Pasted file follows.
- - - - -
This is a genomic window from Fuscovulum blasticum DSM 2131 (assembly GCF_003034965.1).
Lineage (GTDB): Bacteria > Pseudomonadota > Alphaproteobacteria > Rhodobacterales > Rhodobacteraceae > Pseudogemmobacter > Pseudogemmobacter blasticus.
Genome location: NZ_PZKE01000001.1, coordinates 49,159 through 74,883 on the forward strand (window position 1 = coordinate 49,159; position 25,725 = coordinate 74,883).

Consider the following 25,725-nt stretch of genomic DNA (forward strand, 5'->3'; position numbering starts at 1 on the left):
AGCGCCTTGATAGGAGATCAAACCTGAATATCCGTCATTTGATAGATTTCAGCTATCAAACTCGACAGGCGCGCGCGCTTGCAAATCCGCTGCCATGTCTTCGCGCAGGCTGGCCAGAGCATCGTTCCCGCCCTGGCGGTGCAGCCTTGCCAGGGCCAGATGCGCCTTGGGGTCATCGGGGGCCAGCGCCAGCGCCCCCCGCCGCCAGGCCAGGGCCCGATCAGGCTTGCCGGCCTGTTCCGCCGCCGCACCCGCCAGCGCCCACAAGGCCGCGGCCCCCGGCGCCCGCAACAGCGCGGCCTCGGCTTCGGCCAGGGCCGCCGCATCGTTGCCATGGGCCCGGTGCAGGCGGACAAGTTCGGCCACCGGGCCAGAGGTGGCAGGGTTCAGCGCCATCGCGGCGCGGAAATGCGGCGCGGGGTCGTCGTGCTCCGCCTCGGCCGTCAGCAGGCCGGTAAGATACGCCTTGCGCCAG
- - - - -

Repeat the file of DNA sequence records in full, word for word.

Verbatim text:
This is a genomic window from Fuscovulum blasticum DSM 2131 (assembly GCF_003034965.1).
Lineage (GTDB): Bacteria > Pseudomonadota > Alphaproteobacteria > Rhodobacterales > Rhodobacteraceae > Pseudogemmobacter > Pseudogemmobacter blasticus.
Genome location: NZ_PZKE01000001.1, coordinates 49,159 through 74,883 on the forward strand (window position 1 = coordinate 49,159; position 25,725 = coordinate 74,883).

Consider the following 25,725-nt stretch of genomic DNA (forward strand, 5'->3'; position numbering starts at 1 on the left):
AGCGCCTTGATAGGAGATCAAACCTGAATATCCGTCATTTGATAGATTTCAGCTATCAAACTCGACAGGCGCGCGCGCTTGCAAATCCGCTGCCATGTCTTCGCGCAGGCTGGCCAGAGCATCGTTCCCGCCCTGGCGGTGCAGCCTTGCCAGGGCCAGATGCGCCTTGGGGTCATCGGGGGCCAGCGCCAGCGCCCCCCGCCGCCAGGCCAGGGCCCGATCAGGCTTGCCGGCCTGTTCCGCCGCCGCACCCGCCAGCGCCCACAAGGCCGCGGCCCCCGGCGCCCGCAACAGCGCGGCCTCGGCTTCGGCCAGGGCCGCCGCATCGTTGCCATGGGCCCGGTGCAGGCGGACAAGTTCGGCCACCGGGCCAGAGGTGGCAGGGTTCAGCGCCATCGCGGCGCGGAAATGCGGCGCGGGGTCGTCGTGCTCCGCCTCGGCCGTCAGCAGGCCGGTAAGATACGCCTTGCGCCAG